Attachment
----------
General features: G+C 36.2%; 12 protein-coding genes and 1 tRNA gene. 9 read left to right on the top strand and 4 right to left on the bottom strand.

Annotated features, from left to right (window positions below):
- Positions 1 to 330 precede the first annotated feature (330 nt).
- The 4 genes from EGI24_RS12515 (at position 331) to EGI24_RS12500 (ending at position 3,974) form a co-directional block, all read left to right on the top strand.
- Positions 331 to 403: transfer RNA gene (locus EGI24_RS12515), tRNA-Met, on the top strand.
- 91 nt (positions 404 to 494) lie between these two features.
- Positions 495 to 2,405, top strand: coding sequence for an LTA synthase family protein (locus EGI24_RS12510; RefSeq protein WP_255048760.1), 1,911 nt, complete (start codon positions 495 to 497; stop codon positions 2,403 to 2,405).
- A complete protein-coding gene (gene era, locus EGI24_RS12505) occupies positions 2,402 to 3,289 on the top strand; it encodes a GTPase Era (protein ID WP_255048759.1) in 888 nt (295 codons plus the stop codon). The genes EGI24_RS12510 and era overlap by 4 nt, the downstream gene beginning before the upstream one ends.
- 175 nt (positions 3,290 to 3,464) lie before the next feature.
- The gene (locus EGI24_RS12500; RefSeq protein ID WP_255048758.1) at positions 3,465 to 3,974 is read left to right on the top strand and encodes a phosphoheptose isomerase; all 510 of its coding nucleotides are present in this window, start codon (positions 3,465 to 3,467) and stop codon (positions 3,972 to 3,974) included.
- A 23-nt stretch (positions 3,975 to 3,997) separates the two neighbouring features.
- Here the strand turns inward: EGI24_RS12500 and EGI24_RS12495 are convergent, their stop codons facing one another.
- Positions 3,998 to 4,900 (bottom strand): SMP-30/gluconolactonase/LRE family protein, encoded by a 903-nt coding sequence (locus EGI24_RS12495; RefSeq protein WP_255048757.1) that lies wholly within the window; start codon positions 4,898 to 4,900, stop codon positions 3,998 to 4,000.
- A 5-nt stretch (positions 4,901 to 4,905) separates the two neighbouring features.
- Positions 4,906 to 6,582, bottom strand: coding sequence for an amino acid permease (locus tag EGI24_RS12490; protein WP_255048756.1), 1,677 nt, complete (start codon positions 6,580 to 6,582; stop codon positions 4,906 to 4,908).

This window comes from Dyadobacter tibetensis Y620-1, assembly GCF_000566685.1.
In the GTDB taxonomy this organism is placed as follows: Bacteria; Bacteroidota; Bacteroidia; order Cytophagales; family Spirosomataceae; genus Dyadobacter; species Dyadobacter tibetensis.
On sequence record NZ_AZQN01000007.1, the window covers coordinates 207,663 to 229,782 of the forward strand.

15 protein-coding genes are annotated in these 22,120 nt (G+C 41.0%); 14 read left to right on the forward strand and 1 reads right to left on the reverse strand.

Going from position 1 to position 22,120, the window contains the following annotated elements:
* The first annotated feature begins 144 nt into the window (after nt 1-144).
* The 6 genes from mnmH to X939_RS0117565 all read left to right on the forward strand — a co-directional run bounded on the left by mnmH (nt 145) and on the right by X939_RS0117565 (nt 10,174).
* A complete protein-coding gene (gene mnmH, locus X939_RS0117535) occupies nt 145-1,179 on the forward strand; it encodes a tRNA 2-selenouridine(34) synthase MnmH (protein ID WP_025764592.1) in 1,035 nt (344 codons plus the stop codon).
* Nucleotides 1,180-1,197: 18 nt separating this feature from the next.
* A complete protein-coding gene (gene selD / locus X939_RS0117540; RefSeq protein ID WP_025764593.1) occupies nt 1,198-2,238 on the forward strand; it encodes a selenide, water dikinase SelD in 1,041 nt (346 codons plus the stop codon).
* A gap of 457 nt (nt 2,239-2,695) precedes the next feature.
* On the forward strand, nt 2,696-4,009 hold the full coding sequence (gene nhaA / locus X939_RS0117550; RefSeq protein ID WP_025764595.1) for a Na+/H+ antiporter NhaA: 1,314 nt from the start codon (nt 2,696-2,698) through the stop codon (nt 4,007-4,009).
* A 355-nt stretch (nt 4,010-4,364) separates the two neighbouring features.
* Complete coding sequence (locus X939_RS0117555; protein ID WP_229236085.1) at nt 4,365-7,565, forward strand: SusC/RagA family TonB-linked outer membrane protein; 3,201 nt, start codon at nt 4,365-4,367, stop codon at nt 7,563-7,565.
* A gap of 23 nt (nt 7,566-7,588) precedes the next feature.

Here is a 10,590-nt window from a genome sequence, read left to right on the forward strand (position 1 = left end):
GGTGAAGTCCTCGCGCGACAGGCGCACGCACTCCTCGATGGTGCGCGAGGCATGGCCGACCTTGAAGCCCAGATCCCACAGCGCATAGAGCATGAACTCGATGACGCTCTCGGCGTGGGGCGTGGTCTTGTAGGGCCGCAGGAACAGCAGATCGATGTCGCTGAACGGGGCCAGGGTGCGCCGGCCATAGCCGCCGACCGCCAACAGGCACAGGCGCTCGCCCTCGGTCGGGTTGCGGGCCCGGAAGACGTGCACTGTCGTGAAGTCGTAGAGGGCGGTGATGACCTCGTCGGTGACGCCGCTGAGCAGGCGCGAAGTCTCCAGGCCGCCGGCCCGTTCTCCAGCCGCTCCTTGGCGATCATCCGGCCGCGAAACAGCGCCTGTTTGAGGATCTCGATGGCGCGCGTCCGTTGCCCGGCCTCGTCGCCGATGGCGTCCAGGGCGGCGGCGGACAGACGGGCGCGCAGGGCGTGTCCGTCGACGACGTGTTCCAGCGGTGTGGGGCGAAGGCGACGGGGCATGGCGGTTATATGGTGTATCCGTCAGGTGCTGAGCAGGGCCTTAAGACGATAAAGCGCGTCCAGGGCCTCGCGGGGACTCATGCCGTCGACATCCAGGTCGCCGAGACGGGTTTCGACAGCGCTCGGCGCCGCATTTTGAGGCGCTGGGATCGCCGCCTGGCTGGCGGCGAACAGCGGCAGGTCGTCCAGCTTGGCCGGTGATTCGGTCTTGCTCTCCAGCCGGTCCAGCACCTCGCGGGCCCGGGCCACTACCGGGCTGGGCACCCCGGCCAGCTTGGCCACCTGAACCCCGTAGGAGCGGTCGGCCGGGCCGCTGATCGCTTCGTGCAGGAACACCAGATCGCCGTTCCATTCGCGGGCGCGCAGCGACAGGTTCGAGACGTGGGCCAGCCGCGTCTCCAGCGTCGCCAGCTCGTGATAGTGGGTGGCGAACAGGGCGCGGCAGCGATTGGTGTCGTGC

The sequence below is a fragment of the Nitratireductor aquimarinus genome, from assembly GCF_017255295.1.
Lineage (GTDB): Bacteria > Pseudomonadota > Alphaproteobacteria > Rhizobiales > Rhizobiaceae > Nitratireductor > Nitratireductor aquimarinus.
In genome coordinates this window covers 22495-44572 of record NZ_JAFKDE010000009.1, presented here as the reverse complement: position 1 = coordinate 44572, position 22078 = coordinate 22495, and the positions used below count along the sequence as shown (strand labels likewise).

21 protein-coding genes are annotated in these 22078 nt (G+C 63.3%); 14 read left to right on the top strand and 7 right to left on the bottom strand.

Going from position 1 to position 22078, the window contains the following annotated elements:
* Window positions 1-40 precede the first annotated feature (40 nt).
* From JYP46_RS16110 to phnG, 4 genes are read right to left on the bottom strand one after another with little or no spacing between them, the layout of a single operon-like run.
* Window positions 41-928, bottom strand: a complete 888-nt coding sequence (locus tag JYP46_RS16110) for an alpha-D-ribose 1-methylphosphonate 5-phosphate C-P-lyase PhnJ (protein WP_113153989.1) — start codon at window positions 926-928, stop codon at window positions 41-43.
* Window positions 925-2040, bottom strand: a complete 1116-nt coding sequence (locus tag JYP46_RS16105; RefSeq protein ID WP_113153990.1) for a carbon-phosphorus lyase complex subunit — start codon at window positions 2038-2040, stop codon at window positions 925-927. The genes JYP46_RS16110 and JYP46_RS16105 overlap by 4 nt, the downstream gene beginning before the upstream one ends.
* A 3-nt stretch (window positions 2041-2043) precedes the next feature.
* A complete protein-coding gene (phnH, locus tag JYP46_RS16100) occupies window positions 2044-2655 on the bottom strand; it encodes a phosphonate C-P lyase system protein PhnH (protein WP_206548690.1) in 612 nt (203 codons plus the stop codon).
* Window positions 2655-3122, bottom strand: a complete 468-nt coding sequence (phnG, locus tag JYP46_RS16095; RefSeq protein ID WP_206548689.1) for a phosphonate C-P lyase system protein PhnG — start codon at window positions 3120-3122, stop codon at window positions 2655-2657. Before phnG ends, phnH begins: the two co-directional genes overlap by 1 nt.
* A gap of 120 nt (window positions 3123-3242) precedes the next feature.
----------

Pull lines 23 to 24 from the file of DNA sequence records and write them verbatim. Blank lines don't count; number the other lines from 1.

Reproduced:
* A complete protein-coding gene (gene mnmH, locus X939_RS0117535) occupies nt 145-1,179 on the forward strand; it encodes a tRNA 2-selenouridine(34) synthase MnmH (protein ID WP_025764592.1) in 1,035 nt (344 codons plus the stop codon).
* Nucleotides 1,180-1,197: 18 nt separating this feature from the next.